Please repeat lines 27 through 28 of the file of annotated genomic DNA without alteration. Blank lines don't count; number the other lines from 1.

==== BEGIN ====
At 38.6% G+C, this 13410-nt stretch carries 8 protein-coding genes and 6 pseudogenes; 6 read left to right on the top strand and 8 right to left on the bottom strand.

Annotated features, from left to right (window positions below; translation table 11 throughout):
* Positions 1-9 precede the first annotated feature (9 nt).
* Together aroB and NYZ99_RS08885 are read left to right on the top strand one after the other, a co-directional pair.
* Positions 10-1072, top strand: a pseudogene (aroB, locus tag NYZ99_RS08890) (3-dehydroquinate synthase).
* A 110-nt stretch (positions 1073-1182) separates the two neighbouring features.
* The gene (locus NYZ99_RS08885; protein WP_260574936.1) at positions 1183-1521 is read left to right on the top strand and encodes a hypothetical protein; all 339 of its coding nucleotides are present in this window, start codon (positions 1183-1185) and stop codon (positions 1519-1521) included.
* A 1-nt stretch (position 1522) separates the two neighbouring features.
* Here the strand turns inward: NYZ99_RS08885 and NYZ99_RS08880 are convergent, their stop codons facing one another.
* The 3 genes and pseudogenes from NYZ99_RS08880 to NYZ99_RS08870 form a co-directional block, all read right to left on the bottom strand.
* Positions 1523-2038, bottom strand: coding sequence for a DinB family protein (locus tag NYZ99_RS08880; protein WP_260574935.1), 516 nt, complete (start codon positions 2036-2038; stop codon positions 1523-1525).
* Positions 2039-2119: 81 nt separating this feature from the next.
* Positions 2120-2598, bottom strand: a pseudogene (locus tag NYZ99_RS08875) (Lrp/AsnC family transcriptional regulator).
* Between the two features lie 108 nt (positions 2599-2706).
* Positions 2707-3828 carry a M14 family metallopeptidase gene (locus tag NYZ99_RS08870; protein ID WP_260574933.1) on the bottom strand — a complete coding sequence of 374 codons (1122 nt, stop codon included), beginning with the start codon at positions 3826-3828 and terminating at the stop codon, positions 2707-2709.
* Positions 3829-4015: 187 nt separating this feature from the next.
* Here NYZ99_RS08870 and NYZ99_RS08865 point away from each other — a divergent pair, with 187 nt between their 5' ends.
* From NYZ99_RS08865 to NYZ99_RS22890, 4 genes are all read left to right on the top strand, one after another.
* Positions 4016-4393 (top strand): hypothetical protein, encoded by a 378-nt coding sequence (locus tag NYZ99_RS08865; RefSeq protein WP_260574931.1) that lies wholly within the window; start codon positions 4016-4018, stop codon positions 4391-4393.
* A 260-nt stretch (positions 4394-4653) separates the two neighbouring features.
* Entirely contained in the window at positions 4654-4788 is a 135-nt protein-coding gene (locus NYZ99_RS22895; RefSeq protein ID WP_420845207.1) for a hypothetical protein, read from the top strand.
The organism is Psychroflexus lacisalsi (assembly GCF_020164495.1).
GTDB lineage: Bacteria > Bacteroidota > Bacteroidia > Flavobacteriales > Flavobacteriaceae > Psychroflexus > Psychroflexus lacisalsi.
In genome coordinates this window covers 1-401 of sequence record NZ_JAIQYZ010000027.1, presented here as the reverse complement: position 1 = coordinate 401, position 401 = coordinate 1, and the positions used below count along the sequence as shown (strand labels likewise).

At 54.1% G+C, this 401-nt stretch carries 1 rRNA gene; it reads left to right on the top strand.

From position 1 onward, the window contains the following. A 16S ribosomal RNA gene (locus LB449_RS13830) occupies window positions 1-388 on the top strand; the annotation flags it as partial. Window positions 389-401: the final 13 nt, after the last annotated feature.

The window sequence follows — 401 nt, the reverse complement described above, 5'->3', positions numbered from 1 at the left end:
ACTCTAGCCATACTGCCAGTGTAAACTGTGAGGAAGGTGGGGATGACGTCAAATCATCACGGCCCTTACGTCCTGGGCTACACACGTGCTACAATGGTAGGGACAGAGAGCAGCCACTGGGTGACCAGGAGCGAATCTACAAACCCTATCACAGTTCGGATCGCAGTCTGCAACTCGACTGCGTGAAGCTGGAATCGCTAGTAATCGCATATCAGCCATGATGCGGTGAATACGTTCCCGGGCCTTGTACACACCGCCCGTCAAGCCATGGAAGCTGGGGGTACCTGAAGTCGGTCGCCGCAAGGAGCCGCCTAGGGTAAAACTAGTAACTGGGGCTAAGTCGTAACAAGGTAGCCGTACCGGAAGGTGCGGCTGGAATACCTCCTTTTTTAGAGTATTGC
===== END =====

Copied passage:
The window sequence follows — 401 nt, the reverse complement described above, 5'->3', positions numbered from 1 at the left end:
ACTCTAGCCATACTGCCAGTGTAAACTGTGAGGAAGGTGGGGATGACGTCAAATCATCACGGCCCTTACGTCCTGGGCTACACACGTGCTACAATGGTAGGGACAGAGAGCAGCCACTGGGTGACCAGGAGCGAATCTACAAACCCTATCACAGTTCGGATCGCAGTCTGCAACTCGACTGCGTGAAGCTGGAATCGCTAGTAATCGCATATCAGCCATGATGCGGTGAATACGTTCCCGGGCCTTGTACACACCGCCCGTCAAGCCATGGAAGCTGGGGGTACCTGAAGTCGGTCGCCGCAAGGAGCCGCCTAGGGTAAAACTAGTAACTGGGGCTAAGTCGTAACAAGGTAGCCGTACCGGAAGGTGCGGCTGGAATACCTCCTTTTTTAGAGTATTGC